The touchpad has a comfortable, lightly-textured surface that made it easy for us to navigate around the desktop (or play games) with a great deal of accuracy. However, the X505 falls short when it comes to multitouch support. Using the pad, we were able to zoom in/out on images and Web pages by pinching, but we could not rotate images or scroll with multitouch gestures like we could on other recently tested notebooks, such as the Lenovo ThinkPad T400s.
Screen and Webcam
Click to enlarge
The Qosmio X505's 18.4-inch screen delivers brilliant images at an impressive full HD resolution of 1920 x 1080. In our tests, colors remained bright and vibrant at a 45 degree angle, and washed out only slightly at a full 90 degrees to the right or left.
The X505's 1.3-megapixel webcam produced sharp, clear images. Toshiba also bundles a utility that lets you fine tune the brightness and contrast of the cam. While talking on Skype in a dim room, our image was sharp and motion was smooth, but fine details of our face were harder to make out. However, when we changed the webcam's profile to Conference mode, the image quality improved dramatically.
You can enjoy a movie very comfortably with a room full of friends on the Qosmio X505, without attaching an external display or speakers. When watching an episode from Heroes, both on Blu-ray and on standard DVD, images were sharp and colors vibrant, though the screen was so sharp we could see every imperfection in the Blu-ray version when sitting close to the screen. Even the pores on characters' faces were visible.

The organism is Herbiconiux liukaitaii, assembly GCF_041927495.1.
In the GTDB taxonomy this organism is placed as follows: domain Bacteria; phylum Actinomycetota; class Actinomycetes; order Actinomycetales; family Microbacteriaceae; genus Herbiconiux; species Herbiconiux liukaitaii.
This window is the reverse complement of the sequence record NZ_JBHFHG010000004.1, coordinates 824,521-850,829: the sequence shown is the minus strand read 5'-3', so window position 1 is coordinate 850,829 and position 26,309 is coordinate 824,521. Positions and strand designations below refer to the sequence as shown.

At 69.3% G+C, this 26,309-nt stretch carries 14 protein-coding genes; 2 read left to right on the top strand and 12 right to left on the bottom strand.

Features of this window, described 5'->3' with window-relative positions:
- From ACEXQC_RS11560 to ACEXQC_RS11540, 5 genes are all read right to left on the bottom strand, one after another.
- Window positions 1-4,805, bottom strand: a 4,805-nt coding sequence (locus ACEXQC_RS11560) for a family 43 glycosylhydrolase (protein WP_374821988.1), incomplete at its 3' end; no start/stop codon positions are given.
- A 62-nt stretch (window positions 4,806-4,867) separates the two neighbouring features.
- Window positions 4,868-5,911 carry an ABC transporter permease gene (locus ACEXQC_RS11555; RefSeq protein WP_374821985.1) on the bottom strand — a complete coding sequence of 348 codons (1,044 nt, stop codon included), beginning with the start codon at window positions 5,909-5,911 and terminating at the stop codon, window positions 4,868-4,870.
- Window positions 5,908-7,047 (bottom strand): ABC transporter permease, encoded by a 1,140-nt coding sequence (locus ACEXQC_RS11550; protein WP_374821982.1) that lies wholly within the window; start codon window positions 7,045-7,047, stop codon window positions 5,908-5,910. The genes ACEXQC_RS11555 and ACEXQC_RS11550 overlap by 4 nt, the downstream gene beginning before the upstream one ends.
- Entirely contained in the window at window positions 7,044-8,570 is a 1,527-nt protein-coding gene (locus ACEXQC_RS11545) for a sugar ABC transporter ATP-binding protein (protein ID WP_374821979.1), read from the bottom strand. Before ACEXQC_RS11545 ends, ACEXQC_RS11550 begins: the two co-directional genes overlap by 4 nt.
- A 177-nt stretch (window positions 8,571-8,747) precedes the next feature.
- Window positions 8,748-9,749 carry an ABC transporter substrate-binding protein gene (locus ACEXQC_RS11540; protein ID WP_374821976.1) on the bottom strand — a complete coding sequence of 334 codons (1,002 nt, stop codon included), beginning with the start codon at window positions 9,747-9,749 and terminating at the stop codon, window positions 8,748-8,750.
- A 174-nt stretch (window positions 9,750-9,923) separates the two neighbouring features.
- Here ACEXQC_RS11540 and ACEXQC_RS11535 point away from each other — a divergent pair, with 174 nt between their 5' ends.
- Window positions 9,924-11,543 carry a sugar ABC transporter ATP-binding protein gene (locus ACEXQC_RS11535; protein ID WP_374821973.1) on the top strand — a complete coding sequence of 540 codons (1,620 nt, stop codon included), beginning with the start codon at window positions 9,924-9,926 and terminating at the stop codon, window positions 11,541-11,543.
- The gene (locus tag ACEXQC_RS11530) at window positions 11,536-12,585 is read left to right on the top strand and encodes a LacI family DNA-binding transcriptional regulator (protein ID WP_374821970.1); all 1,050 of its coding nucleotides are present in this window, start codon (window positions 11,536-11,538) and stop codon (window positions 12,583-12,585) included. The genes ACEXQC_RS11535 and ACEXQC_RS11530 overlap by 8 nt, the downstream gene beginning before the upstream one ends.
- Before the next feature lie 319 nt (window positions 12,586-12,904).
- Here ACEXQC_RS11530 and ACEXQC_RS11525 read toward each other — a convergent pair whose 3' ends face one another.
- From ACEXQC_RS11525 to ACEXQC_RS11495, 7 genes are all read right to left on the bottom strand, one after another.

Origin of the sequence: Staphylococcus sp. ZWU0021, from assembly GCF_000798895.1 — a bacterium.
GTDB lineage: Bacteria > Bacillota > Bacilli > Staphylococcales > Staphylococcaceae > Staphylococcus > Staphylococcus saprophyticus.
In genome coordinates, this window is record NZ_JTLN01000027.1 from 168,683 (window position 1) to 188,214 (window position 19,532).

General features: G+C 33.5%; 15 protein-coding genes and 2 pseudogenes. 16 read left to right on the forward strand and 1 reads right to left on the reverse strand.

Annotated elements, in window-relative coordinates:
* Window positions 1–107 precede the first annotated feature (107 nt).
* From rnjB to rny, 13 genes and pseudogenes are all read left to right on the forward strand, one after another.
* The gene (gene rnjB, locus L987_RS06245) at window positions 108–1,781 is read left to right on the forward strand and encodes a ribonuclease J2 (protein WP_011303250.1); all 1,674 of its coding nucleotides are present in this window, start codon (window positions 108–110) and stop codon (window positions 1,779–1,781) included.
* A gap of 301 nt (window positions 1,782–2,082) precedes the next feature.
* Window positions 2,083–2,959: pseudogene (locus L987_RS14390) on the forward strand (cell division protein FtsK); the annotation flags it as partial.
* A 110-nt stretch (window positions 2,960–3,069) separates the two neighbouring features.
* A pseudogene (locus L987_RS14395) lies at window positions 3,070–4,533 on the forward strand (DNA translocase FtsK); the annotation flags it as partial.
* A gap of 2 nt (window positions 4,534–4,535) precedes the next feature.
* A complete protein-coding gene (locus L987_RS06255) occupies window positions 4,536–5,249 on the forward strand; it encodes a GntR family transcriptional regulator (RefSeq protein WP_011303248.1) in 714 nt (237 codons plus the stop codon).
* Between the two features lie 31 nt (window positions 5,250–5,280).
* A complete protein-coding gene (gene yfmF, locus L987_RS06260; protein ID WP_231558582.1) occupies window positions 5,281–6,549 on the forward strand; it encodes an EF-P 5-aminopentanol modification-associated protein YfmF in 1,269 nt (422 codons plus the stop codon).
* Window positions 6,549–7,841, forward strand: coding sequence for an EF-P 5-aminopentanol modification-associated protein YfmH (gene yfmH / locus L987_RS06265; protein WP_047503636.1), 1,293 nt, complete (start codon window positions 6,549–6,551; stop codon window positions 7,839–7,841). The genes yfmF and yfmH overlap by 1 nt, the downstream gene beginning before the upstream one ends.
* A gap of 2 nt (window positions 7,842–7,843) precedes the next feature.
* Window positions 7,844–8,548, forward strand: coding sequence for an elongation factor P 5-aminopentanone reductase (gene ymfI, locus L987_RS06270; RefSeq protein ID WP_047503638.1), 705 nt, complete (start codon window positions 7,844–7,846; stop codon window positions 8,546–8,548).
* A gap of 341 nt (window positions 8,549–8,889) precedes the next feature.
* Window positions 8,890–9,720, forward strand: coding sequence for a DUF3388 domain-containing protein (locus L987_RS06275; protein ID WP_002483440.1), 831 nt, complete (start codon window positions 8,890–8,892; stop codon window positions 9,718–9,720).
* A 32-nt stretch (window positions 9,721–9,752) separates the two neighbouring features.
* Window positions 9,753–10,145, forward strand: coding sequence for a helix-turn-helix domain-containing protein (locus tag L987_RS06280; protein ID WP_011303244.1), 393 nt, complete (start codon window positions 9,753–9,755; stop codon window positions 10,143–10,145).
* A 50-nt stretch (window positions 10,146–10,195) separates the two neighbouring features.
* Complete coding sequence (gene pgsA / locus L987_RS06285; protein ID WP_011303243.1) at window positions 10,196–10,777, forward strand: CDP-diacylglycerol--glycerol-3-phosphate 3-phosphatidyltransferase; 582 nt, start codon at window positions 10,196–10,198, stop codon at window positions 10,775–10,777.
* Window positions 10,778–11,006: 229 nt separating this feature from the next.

When watching the final scene of Dark City, one we often use to evaluate multimedia performance because it moves rapidly from night to day, colors were true, and background noise was minimal.
The Qosmio X505's Intel Core i7-720QM, 6GB of RAM, and 64GB SSD boot drive combined to produce a best-in-class score of 5,399 on PCMark Vantage, a benchmark that measures overall system performance. The X505's score was about 120 points higher than our previous gaming champ, the $4,649 Alienware M17x (5,276), well ahead of the Gateway P-7808u FX (4,249) and MSI GT725 (4,638), and over 1,500 points higher than the category average for desktop replacement notebooks, Only the unbranded, whitebox Intel notebook we tested, which had a more powerful Core i7-920QM CPU, scored better.
When it came to video transcoding, the X505 also excelled. It took only 2 minutes and 59 seconds to transcode a 114MB MPEG-4 file to an AVI using HandBrake, which is less than half the category average (6:02), about on par with the Alienware M17x (2:55), and well ahead of the MSI GT725 and Gateway P-7808u FX (both of which clocked in at 3:36).
When using vReveal, which takes advantage of the Nvidia video card's CUDA technology to improve the transcoding process, the Qosmio X505 completed the conversion in a mere 1 minute and 29 seconds, 21 seconds faster than the Alienware M17x (1:50), which had been the previous leader. When using Oxelon Media Converter, a video editing program that's optimized for quad-core processors, our transcoding time dropped again to just 59 seconds.